Amidst these creative efforts, we intend to explore the deep rooted underlying dynamics of school systems and other powerful institutions that may clash with a peace paradigm.  Many of us are noticing that our schools and other social systems are becoming increasingly more militarized; that is, they are organized in a way that prevents democratic participation, and often, through specific language and behaviours, perpetuate the values and attitudes that make war and violence on all levels inevitable, if not necessary.  Terms like “academic-military-industrial complex” have been coined to describe the complicated connections between certain powerful figures within academic institutions, corporations, governments and the military that interact in order to consolidate power and maintain exclusive interests.  Some of us may feel compelled to actively resist these constraints, while others would like to find ways to invite marginalized individuals into our discussions; either way, it is our responsibility to at least be aware of the very real challenges we face in doing the important work that we do.  By sharing our knowledge and experiences, we can learn to build solidarity and better support one another.  Furthermore, this conscious raising process can help us understand the effects of non-cooperative political forces, and can thus inspire more effective action planning.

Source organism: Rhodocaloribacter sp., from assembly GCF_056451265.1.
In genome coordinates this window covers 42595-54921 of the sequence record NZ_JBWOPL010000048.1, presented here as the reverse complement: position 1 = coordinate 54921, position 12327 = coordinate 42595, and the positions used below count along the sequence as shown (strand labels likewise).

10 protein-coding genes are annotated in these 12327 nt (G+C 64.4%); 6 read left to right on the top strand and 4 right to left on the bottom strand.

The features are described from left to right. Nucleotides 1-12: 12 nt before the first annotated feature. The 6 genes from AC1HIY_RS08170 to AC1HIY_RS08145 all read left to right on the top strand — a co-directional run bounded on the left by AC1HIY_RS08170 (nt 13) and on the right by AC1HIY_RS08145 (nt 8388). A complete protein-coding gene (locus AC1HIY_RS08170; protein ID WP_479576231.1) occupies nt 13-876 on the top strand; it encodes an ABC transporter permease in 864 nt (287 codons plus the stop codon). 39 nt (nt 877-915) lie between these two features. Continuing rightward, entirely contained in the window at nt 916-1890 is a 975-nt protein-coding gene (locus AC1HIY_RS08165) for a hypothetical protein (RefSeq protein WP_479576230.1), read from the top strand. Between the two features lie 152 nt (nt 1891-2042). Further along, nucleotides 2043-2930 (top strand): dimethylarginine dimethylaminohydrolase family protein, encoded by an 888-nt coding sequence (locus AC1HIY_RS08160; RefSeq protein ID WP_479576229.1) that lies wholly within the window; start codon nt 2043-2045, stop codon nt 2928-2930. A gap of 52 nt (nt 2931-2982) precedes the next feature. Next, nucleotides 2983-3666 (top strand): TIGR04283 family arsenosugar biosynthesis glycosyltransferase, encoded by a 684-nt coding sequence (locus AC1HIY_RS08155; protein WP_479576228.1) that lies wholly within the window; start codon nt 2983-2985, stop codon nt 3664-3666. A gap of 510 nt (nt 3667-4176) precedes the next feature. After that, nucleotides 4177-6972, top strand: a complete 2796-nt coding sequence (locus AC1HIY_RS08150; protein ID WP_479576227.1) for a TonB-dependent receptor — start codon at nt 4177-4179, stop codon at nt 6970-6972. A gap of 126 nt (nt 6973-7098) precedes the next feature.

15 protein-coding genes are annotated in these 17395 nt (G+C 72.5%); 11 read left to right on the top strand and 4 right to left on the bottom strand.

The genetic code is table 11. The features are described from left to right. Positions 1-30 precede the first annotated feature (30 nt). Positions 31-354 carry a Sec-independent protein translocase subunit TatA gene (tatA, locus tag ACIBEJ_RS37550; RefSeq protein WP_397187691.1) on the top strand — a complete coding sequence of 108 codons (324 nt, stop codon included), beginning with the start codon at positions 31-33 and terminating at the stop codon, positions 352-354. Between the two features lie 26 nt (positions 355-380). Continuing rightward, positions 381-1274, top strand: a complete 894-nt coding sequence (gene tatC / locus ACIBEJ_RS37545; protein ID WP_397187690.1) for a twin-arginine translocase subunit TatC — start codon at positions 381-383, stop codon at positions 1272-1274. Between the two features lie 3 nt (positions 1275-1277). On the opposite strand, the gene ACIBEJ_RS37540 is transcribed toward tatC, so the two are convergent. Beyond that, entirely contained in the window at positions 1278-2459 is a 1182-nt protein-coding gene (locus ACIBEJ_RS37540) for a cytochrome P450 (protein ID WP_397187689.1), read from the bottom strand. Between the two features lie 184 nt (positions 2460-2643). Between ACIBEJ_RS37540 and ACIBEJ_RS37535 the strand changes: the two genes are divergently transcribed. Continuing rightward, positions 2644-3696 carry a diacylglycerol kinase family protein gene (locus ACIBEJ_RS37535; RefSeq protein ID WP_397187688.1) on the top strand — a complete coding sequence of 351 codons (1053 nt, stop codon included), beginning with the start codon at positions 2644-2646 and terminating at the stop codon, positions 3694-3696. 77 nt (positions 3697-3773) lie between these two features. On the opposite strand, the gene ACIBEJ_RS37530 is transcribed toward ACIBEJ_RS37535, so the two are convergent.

When we reflect upon social systems, we are drawing attention to the ways in which we relate to one another.   What do our interactions look like?  What motivates our behaviours?  The answers to these questions are highly determined by how we see ourselves and who we want to be; it’s a matter of identity.  In the dominant culture, there is often a highly gendered and sexualized lens which is used to define ourselves, and even our conflicts.  Heterosexuality is valued over all other sexual preferences, and both women and men are expected to fall into clearly defined roles.  Men are encouraged to take on macho and aggressive characteristics, while passive, polite women are most appreciated.  These dichotomies inevitably frame our understanding of conflict – from a schoolyard fight to a full on imperial war – and more importantly, they skew our imaginations around what we perceive as possible.  If we were to learn to appreciate all genders and sexual preferences as beautiful, would it be harder to devalue our enemies?  Can we imagine a learning environment where everyone is encouraged to freely recognize, appreciate and act upon their unique strengths, abilities and stories?  Furthermore, can we envision ourselves and our fellow learners as spiritualized beings, allowing for the opportunity to not only reconnect with the deep source of power within, but to also share a common transcendent identity that inspires love and cooperation?
By reflecting on these questions and our common experiences, in the form of personal frustrations, concerns, but also successes and transformations, we will be able to better understand and thus, better support each other.  With these foundations, we can model new ways of being, and together, we can create new systems that accommodate emerging generations in their quest for a peaceful future. 

I look forward to this incredible opportunity for us to reconnect, share and grow together, as we explore healthy, respectful ways of being and prepare for a culture of peace within our hearts, our schools and our greater communities.   


Last modified on Friday, 29 May 2009 12:17
Erin Hulme

Erin Hulme